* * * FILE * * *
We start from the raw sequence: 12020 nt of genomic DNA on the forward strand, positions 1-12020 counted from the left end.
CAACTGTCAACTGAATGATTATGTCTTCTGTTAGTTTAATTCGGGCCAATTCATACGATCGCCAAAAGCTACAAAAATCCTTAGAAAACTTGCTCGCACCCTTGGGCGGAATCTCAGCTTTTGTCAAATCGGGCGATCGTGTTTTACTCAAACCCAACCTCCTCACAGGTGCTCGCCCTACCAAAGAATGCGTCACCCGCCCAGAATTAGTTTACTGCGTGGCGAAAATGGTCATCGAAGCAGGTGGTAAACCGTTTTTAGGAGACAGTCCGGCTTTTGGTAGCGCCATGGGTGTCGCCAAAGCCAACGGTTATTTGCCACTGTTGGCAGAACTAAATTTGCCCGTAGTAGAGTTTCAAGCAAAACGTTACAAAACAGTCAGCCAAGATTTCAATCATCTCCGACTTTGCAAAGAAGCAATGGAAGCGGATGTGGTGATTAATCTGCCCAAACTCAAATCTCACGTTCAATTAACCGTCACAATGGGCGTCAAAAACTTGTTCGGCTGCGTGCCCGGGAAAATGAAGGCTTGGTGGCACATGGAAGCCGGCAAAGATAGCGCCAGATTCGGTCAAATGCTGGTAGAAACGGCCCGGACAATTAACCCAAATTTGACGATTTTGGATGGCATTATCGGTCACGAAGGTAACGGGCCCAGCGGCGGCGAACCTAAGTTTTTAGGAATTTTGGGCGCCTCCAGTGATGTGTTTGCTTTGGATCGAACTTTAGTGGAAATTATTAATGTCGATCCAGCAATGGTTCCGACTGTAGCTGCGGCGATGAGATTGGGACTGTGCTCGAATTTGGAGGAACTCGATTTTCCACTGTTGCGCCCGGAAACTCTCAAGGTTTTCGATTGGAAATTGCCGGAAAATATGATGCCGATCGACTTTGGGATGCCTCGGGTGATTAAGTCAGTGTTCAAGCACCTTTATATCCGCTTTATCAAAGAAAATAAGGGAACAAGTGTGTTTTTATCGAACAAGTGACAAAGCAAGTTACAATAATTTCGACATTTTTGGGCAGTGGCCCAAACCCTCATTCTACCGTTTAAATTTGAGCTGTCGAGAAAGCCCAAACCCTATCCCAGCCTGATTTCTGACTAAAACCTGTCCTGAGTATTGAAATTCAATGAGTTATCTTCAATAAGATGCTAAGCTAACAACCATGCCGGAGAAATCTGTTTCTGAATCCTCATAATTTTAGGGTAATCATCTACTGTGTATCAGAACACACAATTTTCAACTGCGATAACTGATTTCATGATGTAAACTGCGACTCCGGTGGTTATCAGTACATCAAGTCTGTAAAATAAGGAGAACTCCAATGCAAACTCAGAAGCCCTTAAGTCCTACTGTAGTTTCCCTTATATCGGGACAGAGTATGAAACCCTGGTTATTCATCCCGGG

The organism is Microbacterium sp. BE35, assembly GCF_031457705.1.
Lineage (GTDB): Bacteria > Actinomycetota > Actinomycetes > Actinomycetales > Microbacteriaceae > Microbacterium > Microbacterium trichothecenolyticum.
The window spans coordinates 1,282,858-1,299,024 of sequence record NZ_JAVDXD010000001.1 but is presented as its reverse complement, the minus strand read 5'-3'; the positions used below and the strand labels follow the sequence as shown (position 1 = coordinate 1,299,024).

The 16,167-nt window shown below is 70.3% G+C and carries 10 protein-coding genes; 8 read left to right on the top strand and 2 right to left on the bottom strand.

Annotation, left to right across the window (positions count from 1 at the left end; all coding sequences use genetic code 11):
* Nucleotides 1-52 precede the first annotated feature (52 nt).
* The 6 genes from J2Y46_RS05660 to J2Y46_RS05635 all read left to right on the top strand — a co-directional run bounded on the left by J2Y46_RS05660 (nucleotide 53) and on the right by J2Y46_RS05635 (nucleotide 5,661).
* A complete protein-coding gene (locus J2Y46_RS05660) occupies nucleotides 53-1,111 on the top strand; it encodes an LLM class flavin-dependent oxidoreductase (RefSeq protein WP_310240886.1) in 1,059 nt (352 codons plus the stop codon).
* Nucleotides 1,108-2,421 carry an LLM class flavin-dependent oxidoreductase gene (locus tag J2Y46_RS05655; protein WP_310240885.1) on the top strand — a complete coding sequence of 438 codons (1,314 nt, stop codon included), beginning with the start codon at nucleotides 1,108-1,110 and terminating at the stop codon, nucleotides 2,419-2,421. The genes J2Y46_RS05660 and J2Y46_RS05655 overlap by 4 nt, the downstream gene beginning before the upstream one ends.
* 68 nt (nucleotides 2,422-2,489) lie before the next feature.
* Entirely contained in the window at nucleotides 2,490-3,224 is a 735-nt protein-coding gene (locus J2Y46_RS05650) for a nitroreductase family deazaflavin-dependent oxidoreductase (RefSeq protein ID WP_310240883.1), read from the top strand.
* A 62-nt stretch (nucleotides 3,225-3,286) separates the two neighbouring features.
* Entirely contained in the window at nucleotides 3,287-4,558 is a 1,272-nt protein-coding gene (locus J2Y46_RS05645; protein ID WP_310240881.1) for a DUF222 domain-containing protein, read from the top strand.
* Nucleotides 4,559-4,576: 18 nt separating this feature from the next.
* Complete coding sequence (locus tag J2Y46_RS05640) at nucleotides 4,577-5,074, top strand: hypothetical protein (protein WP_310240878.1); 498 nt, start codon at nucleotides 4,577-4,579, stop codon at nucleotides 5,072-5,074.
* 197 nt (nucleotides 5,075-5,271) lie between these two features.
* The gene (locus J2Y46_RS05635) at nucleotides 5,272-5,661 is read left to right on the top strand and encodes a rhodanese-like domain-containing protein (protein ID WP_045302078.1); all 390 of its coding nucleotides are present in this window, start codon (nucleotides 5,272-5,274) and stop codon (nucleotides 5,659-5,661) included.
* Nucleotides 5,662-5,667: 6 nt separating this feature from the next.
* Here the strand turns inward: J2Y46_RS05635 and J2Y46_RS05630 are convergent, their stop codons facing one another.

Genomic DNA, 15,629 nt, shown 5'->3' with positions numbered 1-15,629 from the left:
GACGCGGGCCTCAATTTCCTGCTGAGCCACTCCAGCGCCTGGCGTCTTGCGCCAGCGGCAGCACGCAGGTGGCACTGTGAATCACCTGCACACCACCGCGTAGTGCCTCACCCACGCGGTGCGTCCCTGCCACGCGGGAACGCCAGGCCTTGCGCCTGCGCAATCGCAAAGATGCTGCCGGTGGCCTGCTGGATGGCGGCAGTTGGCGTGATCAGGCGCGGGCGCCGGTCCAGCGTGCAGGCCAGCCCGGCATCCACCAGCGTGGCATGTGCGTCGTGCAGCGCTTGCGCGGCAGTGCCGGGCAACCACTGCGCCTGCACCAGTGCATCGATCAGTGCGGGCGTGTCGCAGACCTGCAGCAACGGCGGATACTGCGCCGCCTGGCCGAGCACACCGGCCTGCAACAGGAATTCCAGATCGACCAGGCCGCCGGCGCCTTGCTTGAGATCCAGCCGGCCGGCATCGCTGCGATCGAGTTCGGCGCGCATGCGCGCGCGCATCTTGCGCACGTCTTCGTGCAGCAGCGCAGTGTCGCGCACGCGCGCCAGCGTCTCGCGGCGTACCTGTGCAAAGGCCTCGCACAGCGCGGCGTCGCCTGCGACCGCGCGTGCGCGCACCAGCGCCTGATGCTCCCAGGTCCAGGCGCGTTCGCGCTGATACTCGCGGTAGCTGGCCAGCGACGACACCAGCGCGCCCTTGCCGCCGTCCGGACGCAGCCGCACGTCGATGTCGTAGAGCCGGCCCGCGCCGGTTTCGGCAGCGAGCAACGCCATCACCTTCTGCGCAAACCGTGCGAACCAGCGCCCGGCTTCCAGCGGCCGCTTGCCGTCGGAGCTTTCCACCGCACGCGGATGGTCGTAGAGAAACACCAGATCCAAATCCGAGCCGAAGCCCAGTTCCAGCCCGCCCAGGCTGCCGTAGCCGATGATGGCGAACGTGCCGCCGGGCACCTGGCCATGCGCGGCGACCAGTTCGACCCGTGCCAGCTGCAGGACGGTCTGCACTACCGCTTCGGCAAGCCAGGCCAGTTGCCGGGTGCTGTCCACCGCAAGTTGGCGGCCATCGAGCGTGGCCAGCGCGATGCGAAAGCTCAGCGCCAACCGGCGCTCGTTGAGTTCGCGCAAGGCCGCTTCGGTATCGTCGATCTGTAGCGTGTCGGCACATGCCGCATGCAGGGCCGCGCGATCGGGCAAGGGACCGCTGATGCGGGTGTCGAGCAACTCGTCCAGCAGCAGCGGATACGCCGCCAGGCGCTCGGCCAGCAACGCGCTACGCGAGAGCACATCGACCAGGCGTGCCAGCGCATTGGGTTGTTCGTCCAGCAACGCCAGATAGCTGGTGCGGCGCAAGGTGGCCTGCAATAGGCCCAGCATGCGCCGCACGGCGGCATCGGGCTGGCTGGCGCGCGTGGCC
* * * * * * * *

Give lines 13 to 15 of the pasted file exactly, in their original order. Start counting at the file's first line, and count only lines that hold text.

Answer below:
* Entirely contained in the window at nucleotides 2,490-3,224 is a 735-nt protein-coding gene (locus J2Y46_RS05650) for a nitroreductase family deazaflavin-dependent oxidoreductase (RefSeq protein ID WP_310240883.1), read from the top strand.
* A 62-nt stretch (nucleotides 3,225-3,286) separates the two neighbouring features.
* Entirely contained in the window at nucleotides 3,287-4,558 is a 1,272-nt protein-coding gene (locus J2Y46_RS05645; protein ID WP_310240881.1) for a DUF222 domain-containing protein, read from the top strand.